Books acquired: “Following the Equator,” Mark Twain; “1000 Record Covers,” Michael Ochs, ed.; “The New York Times Essential Library: Jazz,” Ben Ratliff; “The Innocents Abroad,” Mark Twain; “Exploring Form: John Edward Svenson, An American Sculptor,” David Svenson.
Books read: “The Good, the Bad and the Mad: Some Weird People in American History,” E. Randall Floyd; “The God of War,” Marisa Silver; “A Deadly Shade of Gold,” John D. MacDonald; “Gentleman Junkie,” Harlan Ellison.
Greetings, gang. Welcome to another installment of my monthly Reading Log, this time chronicling a month in which all four books I read had a G-word in the title. Goodness to gracious, what kind of a system am I working under? One with a sense of humor, I guess.
“The Good, the Bad and the Mad” is an intriguing but disappointing series of short profiles of classic nutty Americans, from Stonewall Jackson to Emperor Norton; “The God of War” is a very good coming-of-age novel about guilt and family bonds; “A Deadly Shade of Gold” is the fifth Travis McGee mystery, a bit long and convoluted but stylishly written as always; and “Gentleman Junkie” (subtitled “And Other Stories of the Hung-Up Generation”) is a compelling 1961 collection by the acclaimed fantasy writer, except these are gritty urban tales without fantasy elements.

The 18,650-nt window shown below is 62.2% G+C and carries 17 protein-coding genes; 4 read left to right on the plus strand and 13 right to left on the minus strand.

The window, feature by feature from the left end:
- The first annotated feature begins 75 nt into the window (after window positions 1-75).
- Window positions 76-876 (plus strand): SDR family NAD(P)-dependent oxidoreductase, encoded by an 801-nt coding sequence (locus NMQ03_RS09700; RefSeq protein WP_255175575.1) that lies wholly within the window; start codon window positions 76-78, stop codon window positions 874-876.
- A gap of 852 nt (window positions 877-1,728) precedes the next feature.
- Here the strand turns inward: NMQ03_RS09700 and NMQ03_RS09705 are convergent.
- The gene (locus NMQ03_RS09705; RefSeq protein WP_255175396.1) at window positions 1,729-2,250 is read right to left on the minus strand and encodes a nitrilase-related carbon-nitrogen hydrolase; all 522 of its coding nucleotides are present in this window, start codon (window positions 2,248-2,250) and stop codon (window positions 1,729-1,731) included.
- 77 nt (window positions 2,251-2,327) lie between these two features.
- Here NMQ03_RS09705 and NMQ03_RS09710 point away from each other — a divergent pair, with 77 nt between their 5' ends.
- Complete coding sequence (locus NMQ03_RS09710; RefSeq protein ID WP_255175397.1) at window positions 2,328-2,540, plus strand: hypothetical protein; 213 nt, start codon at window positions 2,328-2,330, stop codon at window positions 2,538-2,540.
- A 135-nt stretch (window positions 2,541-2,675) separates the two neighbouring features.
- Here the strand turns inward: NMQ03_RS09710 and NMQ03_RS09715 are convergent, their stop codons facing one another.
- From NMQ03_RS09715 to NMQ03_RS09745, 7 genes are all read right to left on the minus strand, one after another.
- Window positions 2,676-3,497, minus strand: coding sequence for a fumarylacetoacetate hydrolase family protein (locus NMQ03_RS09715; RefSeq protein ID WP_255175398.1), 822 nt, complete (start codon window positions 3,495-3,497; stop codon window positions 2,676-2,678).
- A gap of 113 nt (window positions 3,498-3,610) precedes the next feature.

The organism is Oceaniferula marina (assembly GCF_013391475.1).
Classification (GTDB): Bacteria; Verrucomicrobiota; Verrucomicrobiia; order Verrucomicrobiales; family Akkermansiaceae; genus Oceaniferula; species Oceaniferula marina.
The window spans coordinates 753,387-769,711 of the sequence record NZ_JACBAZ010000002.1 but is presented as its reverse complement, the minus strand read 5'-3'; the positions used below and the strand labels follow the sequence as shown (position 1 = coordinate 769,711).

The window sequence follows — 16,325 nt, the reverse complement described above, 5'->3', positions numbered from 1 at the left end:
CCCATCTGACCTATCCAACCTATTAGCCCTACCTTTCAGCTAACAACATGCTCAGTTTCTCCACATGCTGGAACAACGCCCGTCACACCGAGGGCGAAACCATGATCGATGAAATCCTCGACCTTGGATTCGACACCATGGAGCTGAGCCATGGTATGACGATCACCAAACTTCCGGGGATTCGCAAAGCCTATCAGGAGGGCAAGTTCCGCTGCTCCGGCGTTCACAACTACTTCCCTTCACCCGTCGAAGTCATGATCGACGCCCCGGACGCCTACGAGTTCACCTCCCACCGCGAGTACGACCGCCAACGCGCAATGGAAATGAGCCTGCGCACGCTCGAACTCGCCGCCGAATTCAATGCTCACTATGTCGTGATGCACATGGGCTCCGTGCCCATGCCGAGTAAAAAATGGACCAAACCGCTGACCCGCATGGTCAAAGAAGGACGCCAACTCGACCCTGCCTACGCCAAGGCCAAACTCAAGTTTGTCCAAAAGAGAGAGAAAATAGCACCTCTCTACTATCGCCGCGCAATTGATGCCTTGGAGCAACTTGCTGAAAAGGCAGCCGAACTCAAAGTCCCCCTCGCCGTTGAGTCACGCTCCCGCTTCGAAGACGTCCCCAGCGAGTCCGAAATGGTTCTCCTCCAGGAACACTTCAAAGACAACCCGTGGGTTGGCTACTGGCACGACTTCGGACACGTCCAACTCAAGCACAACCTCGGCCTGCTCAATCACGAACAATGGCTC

“God of War,” by the way, was published in 2008, a rare 21st century outing for your classically minded blogger.
As for how and when the books came into my hands, “Good” came off the discount table at the Chino Hills Barnes & Noble earlier this year; “God” was found at Powell’s in Portland this summer; “Gold” was bought used at (I think) Brand Books in Glendale last year; and the ’70s Pyramid paperback of “Gentleman” turned up at Bookfellows in Glendale maybe three years ago. (I’ve also owned an ’80s Ace paperback of “Gentleman” for more than 25 years, unread. Nice to finally cross this off my list.)
These constitute books 39 to 42 in my quest to again read at least 50 this year. Next month I expect to focus on books with an F in the title. Should be, dare I say it, fun.
Enough about me. Have you read any of these? What are you reading?